Education, Climate Change and Peak Oil
The correlation of food-growing to educational level is evident in the results. Those with at least a first degree are more likely to grow food. This would suggest that a means of addressing the needs of the less well educated should be developed, as it seems unlikely that the UK will somehow become a more educationally homogenous society. Hopefully, as home-based food-growing spreads among the better educated, their less educated neighbours are more likely to start growing. My results indicate that this is more likely to occur in neighbourhoods with high degrees of interaction and activism. But having a university degree is not the only factor relating to education.
Pursuing a university degree also appears to increase the likelihood of both food growing and activism according to my results. As the effects of peak oil begin to manifest, there is an opportunity, some might say even a responsibility, for the local universities to get involved with fostering community resilience through projects utilizing the creative energy and enthusiasm of their students to research and facilitate urban agriculture in general and specifically home-based food-growing in Sheffield.
The immediacy of the challenge presented by peak oil appears to be a factor in food-growing but less so than climate change. Perhaps, because of the higher level of education, the group of well educated growers is quite willing to extrapolate effects on food production from global warming, even though those effects are less well defined by science and media. There may also be a better understanding that the challenges presented by peak oil may be easier to deal with via a shift to organic agriculture or even paying more for food to facilitate continued industrial production and transportation. Climate change will present challenges that are far more difficult to address, e.g. the increasing aridity of Spain, where much of the winter produce for the UK is sourced. Agriculture cannot proceed without water. Even so, concern for food supply is still lower than for food prices.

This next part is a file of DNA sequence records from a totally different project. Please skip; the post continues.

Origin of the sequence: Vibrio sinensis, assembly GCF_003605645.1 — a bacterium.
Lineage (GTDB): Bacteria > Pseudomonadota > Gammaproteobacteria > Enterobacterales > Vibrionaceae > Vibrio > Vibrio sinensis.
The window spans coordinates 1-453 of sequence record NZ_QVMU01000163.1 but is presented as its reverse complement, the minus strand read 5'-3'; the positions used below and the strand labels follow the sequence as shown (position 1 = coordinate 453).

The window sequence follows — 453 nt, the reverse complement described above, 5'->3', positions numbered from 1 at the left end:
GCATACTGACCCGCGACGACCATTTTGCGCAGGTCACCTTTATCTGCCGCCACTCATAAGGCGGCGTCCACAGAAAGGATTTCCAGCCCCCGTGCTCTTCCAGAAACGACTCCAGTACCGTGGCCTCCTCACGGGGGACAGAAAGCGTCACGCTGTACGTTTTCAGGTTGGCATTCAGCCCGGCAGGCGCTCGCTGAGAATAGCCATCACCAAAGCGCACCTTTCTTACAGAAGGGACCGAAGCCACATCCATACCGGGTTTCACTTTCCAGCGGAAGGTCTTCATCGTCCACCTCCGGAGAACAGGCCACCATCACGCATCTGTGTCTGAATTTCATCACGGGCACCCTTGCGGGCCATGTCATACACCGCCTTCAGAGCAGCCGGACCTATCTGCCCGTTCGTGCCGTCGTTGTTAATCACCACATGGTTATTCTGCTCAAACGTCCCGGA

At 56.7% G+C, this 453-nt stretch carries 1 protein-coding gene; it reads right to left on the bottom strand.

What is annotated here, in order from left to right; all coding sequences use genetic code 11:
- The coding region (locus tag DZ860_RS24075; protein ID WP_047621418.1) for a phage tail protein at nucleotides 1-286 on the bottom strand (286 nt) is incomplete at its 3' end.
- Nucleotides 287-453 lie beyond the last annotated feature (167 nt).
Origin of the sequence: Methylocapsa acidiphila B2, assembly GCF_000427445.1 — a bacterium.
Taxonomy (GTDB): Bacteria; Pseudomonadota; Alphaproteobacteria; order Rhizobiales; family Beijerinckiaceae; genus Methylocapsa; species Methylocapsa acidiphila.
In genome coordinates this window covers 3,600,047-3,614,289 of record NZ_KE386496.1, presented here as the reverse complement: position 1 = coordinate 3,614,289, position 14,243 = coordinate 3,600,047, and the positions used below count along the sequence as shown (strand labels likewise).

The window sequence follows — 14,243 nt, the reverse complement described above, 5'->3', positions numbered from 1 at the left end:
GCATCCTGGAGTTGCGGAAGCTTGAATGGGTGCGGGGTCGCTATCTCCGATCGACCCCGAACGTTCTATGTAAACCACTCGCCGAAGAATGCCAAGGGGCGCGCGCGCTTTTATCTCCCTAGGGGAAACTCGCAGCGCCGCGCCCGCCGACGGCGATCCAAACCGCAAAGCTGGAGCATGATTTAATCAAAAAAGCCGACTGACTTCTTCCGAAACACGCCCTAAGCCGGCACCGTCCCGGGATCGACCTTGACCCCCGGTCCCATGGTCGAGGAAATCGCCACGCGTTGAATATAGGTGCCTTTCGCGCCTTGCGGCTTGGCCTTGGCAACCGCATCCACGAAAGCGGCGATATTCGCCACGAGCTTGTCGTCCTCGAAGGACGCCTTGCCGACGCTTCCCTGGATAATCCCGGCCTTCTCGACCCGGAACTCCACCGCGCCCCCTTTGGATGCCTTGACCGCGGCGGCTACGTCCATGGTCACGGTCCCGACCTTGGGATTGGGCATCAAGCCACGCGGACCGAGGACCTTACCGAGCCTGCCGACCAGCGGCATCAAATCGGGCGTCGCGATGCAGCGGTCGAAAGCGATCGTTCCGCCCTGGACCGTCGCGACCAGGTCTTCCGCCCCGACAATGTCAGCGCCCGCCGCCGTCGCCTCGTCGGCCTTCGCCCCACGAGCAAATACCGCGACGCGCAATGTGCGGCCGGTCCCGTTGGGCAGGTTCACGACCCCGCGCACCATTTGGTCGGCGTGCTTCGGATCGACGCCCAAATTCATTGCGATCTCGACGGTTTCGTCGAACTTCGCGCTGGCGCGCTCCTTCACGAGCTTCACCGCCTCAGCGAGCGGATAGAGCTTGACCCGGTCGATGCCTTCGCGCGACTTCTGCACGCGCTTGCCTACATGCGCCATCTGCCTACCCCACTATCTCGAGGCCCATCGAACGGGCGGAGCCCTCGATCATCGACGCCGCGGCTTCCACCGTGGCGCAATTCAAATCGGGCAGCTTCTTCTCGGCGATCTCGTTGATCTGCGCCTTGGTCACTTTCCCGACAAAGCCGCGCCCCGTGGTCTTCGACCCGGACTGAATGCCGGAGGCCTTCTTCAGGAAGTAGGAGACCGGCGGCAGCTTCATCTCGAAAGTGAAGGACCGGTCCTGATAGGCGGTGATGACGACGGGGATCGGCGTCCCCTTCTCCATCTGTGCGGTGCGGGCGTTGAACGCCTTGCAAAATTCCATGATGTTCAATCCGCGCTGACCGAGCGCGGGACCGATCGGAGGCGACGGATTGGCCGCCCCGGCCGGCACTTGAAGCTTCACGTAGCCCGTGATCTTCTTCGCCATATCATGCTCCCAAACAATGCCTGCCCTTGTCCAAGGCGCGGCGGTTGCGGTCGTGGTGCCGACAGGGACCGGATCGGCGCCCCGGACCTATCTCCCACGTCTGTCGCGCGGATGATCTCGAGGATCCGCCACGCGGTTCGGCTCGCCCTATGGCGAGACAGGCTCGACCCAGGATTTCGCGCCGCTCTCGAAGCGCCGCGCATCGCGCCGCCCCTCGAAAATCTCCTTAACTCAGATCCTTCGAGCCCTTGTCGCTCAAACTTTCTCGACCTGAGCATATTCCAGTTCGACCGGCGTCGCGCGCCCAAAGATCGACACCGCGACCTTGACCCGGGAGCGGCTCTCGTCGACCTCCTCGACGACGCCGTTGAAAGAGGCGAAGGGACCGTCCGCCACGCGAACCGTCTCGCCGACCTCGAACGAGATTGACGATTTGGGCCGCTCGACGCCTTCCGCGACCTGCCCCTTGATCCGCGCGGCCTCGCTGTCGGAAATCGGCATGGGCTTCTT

Climate change is not only an issue of food security. If the UK switched to food produced entirely locally and organically it could reduce GHG emissions by 22%. (Stanley 2002 p.25) While that degree of change is not likely, as a nation attempting to meet ambitious emissions targets, a transition to consumption of locally produced organic food to whatever degree possible in the UK is advisable. Similarly, using oil to support agriculture is clearly unsustainable. People grew food without oil for millennia; there is no reason why they cannot do it again. Encouraging small-scale production of food in the home gardens of Sheffield will necessarily be a part of that effort.